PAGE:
The convex basis for the k-cone was calculated as described above and it contained four vectors. The observed (or PERC) in vivo k was shown to reside in the k-cone, as expected (see the schematic representation shown in Fig. 4 B). In comparison, the unadjusted k was found to be outside the k-cone (kin vitro in (Fig. 4 B). The adjusted k was also shown to be inside the solution space.

Incorporating experimental error in k-cone calculation

To determine if incorporating the experimental error would account for discrepancy of the in vitro k with the kinetic solution space, an optimization procedure was formulated (see Computational methods) by which the experimental error was integrated into k-cone calculation. Even when experimental error was taken into account, the unadjusted k was shown to be outside the solution space and could not reproduce the observed in vivo experimental results.

Parameter adjustments using the k-cone approach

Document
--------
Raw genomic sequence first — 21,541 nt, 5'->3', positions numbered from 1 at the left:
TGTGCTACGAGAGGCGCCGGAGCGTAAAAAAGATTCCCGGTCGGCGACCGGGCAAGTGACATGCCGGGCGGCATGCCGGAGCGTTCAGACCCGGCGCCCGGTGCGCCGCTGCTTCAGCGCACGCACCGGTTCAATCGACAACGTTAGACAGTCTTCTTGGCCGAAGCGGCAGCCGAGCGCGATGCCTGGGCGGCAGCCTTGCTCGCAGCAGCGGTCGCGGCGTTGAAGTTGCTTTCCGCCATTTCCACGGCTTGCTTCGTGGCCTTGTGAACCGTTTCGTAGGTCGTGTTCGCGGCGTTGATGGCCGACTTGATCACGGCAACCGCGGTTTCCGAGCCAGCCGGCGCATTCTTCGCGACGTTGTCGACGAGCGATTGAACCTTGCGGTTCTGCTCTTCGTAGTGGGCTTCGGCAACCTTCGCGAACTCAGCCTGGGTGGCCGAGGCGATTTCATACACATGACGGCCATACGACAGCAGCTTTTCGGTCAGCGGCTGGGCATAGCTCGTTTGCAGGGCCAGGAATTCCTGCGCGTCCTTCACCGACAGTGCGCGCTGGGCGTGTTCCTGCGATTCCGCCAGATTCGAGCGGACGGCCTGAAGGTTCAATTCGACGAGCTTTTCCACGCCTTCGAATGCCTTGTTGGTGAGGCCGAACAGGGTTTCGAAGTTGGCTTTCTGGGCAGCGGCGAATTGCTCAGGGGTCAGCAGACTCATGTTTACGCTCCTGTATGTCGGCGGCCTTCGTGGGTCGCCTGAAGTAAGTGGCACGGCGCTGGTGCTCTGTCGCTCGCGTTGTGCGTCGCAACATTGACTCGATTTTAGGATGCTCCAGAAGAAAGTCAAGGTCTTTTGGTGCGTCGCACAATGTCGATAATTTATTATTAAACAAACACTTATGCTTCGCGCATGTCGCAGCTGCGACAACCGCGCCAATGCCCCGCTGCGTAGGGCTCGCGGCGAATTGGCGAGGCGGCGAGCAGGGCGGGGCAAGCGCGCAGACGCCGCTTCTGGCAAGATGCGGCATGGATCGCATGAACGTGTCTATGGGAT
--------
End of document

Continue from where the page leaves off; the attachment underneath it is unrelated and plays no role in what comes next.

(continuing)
To use k-cone analysis for determining the required changes in the unadjusted kinetic parameters, two approaches were utilized. First, the closest k-cone solution point to the unadjusted k parameters was calculated using linear optimization (see Computational methods). The k-cone solution that resulted from this calculation required that 24 of 25 parameters in the unadjusted k must be changed (Table 2). Next, the minimum number of changes to convert the unadjusted k into a k-cone solution point was calculated using an MILP approach (see also Computational methods). In this case, only 12 of 25 parameters were changed for the unadjusted k and the resulting parameter set matched closely the adjusted values that Teusink and colleagues generated by manually altering the model parameters (Table 2).

The MILP procedure identified a solution that is identical to the changes required in the kinetic model of S. cerevisiae. Although other sets of parameter changes exist for which the unadjusted k can be modified to satisfy the in vivo measurements, the minimum MILP solution is unique (i.e., there is only one solution with the minimum of 12 changes). The smallest set following the minimal set of 12 adjustments required 17 parameters to be changed.